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News & Events

Minister English alerts businesses to actively claim 0% tariff on UK-origin goods

Businesses claiming the 0% tariff will need supporting documentation

Minister of State for Business, Employment and Retail, Damien English TD, today (Friday, 8 January) alerted businesses, and especially SMEs, of the need to actively claim the zero-tariff rate on UK origin goods. 

Under the EU-UK Trade and Cooperation Agreement (TCA), tariff duties are eliminated for trade between the EU and the UK where the relevant rules on origin are met.  The so-called preferential, or zero tariff rate, applies on imported goods from the UK, once the relevant “rules on origin” are met – essentially those rules seek to ensure that the goods are principally composed of UK inputs. (See notes 1 and 2)

Minister English said:

“The agreement reached by the EU and the UK is a welcomed step in the right direction to build a new relationship with our closest trading partner, providing for zero tariffs and no quotas (limits on the volumes of goods that can be imported). While this is really welcome for Irish businesses who have longstanding importing relationships with UK suppliers, it’s important to note there are operating requirements to avail of the zero rate.  Importers must show the goods they are importing are proven to be UK in origin as required by the Rules of Origin in the Agreement and actively claim the zero rate”.

For Irish exporters, the so-called preferential, or zero tariff rate, applies on goods imported into the UK from the EU, once the relevant “rules on origin” in the Agreement are met – essentially those rules seek to ensure that the goods are principally composed of EU inputs. The exporter should provide a ‘Statement on Origin’ as required by the TCA on an invoice or any other document that describes the product in enough detail to identify that product.  Those with consignments greater than €6,000 must register on the Revenue’s Registered Exporters System (REX system).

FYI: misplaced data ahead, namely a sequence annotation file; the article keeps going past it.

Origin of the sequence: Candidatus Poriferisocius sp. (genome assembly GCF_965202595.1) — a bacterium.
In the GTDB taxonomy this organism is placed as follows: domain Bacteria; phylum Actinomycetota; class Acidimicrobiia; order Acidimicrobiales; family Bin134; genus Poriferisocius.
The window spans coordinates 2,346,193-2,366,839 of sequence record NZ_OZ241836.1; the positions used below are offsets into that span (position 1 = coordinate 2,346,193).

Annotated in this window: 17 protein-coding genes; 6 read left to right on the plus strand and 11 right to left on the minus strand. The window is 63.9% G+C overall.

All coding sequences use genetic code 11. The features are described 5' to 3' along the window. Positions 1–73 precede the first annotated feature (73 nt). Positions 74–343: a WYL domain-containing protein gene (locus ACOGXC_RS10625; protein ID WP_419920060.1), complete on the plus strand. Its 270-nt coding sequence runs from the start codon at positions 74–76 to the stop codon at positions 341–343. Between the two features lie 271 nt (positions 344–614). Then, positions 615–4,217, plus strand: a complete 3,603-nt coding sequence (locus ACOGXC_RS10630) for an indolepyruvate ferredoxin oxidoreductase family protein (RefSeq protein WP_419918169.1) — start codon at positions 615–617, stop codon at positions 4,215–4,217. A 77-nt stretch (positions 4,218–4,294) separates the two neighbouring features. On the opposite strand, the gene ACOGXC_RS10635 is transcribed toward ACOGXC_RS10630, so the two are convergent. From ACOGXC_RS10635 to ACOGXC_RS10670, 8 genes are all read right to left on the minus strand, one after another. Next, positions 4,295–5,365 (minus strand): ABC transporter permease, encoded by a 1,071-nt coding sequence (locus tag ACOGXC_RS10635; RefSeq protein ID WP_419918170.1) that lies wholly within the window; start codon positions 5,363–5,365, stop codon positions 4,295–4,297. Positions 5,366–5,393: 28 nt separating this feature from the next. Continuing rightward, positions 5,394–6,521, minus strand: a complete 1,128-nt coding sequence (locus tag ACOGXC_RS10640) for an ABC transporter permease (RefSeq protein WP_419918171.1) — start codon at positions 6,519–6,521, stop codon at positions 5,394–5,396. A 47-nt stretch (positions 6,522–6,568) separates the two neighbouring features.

Alternatively, they can supply the UK importer with supporting documents or records including those provided by the manufacturer so that the UK importer is in a position to prove EU origin based on importer’s knowledge.

Minister English said that:

“To help businesses understand the implications of customs, including rules of origin, there is a range of free supports available from Government Departments and Agencies (See note 3).  In particular, Revenue has information available on their website and have a dedicated email address (originandquotasection@revenue.ie), along with dedicated webinars available to firms. The UK remains an important trading partner for Ireland and, therefore, I encourage all businesses importing or exporting to the UK to avail of Government supports to maximise the benefit of the new trade agreement”. 

 Notes for Editors

  1. Irish importers must claim the zero rate on their import declarations and be in a position to prove that the UK goods are of UK origin. They must do so based on a ‘Statement on Origin’ from the UK supplier as to UK origin, on an invoice or any other document that describes the product in enough detail to identify that product. Alternatively, they can do so based on their own knowledge of the goods based on supporting documents or records provided by the exporter or manufacturer which are in the importer’s possession.
  1. Goods coming from other non-EU countries to Ireland through the UK may be subject to tariffs.  UK goods which exceed permitted levels of non-EU content may not qualify for the zero rate either and could be subject to tariffs. EU origin goods that have been in free circulation in the UK before being exported to Ireland may also incur tariffs. 
  1. Enterprise Ireland offer a ‘Ready for Customs’ Grant of up to €9,000 per eligible employee hired, or redeployed within the business, to a dedicated customs role.  They also run an on-line Customs Insights course which is helping businesses to understand customs formalities.  Skillnet Ireland’s “Clear Customs” initiative is available to support the customs intermediary sector and businesses that trade frequently with, or through, the UK.   In addition, the Local Enterprise Offices continue to host the “Prepare Your Business for Customs” throughout the country.